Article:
The aircraft was carrying 106 passengers, nine crew members and had been due to land in Nairobi on Saturday at 6:15am (03:15 GMT).

 

Distress signal

 

Air traffic controllers picked up a distress signal from the missing  airliner just after it took off from Douala airport in Cameroon, an aviation source said.

 

The signal was picked up by satellite at 0:100 GMT, a source close to the Agency for the Safety of Aerial Navigation in Africa told AFP.

 

Two Cameroonian army helicopters were dispatched to start searching a wide area south of the line between Douala and the capital Yaounde, 250km to the east.

 

Cameroonian authorities have set up two emergency centres, one in Yaounde and the other in Douala, to co-ordinate search operations.

 

Flight KQ 507 was flying from Abdijan in Ivory Coast to Nairobi via Douala.

  

Most of the passengers were connecting through Nairobi to other destinations outside Kenya.

 

A crisis centre has been set up at Kenya Airways headquarters at Nairobi airport.

 

Presser  

 

In a press conference later on Saturday, Titus Naikuni, the Kenya Airways group managing director, said Cameroonian authorities had picked up an automatic distress signal from the area where a passenger jet carrying 114 people to Nairobi went missing.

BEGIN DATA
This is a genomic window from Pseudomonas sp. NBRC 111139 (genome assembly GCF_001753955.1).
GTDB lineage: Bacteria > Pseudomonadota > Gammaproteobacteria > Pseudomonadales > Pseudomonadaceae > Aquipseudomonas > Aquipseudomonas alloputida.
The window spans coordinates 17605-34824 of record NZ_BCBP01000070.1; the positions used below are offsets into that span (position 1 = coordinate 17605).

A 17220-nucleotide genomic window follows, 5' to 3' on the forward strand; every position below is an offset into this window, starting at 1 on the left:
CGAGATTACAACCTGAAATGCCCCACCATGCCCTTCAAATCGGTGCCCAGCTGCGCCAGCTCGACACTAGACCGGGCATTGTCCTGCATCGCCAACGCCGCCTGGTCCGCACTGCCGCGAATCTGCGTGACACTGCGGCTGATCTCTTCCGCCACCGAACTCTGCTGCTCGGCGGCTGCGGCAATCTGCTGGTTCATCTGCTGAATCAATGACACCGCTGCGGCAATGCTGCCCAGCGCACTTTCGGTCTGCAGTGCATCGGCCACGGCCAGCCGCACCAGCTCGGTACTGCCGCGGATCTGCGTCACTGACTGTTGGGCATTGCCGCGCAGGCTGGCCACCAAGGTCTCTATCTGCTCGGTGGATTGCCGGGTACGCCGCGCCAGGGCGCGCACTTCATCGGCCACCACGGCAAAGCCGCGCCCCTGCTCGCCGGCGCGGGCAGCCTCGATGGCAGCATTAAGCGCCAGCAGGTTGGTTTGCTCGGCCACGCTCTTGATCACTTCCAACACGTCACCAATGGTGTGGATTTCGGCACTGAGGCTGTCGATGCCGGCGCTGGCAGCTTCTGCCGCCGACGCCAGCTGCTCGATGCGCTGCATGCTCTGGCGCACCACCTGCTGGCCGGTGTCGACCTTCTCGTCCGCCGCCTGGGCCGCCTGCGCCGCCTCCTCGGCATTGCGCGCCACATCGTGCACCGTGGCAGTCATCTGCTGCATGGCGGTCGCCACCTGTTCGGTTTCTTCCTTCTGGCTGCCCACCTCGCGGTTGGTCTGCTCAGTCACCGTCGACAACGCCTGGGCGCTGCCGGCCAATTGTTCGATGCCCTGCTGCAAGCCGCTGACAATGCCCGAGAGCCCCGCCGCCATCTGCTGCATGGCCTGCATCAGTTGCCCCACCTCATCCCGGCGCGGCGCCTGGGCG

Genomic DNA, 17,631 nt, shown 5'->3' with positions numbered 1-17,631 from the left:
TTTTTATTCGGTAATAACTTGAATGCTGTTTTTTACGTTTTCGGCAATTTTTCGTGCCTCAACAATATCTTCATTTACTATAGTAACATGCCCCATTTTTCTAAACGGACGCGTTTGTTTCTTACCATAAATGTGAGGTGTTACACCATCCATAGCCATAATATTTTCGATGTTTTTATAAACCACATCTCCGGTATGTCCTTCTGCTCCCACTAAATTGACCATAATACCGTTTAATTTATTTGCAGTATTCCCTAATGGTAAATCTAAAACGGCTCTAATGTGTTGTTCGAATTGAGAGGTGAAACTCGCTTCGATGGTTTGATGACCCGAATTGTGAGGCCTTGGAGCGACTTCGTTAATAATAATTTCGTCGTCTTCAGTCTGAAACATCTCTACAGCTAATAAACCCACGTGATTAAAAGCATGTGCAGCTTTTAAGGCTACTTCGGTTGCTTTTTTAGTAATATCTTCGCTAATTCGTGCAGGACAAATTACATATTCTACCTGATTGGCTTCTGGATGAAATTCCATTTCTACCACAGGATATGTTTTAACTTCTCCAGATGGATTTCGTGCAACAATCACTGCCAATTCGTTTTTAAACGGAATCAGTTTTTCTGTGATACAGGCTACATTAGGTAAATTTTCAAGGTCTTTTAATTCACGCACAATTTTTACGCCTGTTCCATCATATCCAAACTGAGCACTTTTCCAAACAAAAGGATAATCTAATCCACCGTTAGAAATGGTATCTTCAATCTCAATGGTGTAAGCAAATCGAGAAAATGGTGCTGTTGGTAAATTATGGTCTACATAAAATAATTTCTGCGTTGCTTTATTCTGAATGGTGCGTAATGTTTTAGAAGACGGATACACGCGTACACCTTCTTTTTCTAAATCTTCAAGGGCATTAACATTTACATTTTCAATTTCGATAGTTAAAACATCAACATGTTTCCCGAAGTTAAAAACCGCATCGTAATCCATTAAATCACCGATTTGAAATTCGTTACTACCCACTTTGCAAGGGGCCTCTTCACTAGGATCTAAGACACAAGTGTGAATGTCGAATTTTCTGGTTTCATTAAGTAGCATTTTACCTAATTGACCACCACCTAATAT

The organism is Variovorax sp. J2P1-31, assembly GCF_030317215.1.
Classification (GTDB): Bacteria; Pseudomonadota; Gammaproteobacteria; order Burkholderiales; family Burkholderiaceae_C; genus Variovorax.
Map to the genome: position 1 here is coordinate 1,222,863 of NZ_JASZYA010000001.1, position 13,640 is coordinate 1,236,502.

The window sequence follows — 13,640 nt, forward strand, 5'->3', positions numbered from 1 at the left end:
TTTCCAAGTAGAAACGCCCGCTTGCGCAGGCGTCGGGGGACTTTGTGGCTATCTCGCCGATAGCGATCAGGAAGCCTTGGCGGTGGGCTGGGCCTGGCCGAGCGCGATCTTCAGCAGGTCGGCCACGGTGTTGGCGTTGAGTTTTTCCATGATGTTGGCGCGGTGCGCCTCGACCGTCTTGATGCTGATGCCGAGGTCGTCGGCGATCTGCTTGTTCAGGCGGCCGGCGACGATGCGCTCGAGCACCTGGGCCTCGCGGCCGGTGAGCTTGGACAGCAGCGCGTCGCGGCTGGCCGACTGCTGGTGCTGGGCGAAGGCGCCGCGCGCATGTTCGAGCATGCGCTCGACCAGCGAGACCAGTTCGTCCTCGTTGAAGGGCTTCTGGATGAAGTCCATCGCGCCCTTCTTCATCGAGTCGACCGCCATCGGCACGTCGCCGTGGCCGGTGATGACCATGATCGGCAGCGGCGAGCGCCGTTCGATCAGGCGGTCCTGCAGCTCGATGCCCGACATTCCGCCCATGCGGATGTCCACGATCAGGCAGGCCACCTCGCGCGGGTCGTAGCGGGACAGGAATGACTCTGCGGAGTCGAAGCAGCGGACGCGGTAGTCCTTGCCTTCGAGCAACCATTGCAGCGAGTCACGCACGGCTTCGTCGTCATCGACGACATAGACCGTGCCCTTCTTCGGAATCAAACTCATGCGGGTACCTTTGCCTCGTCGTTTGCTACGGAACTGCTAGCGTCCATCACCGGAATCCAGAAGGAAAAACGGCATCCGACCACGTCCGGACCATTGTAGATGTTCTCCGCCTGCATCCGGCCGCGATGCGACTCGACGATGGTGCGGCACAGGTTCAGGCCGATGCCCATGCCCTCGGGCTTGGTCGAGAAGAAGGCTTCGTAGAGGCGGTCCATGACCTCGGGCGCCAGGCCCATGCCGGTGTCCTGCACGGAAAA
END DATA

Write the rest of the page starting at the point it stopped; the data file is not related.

Naikuni declined to confirm a Cameroon state radio report that the Boeing 737-800 plane had crashed in southern Cameroon.

   

But he told a news conference an electronic signal had been picked up from the area, indicating it could have come from the plane's black box. "The distress call came from a machine, not a pilot," he said.

   

Alfred Mutua, the Kenyan government spokesman, told the news conference the source of the signal was about 65 km southwest of Douala, where the plane took off.

 

"They have a helicopter in the area where the signal was coming from," he said, adding there had been no report yet from the search mission.

   

Experts from Kenya Airways and Kenyan government were due to fly to Cameroon later on Saturday, Mutua said.

   

Naikuni said the plane had 105 passengers and nine crew members, one less passenger than the airline had earlier said.

   

There were 34 Cameroonians, 15 Indians, five Britons and one American among the 105 passengers, the bulk of whom were from African countries.

 

The plane is six months old and no service history problems, Naikuni said. Kenyan media reported that there was rain in Douala when the plane took off.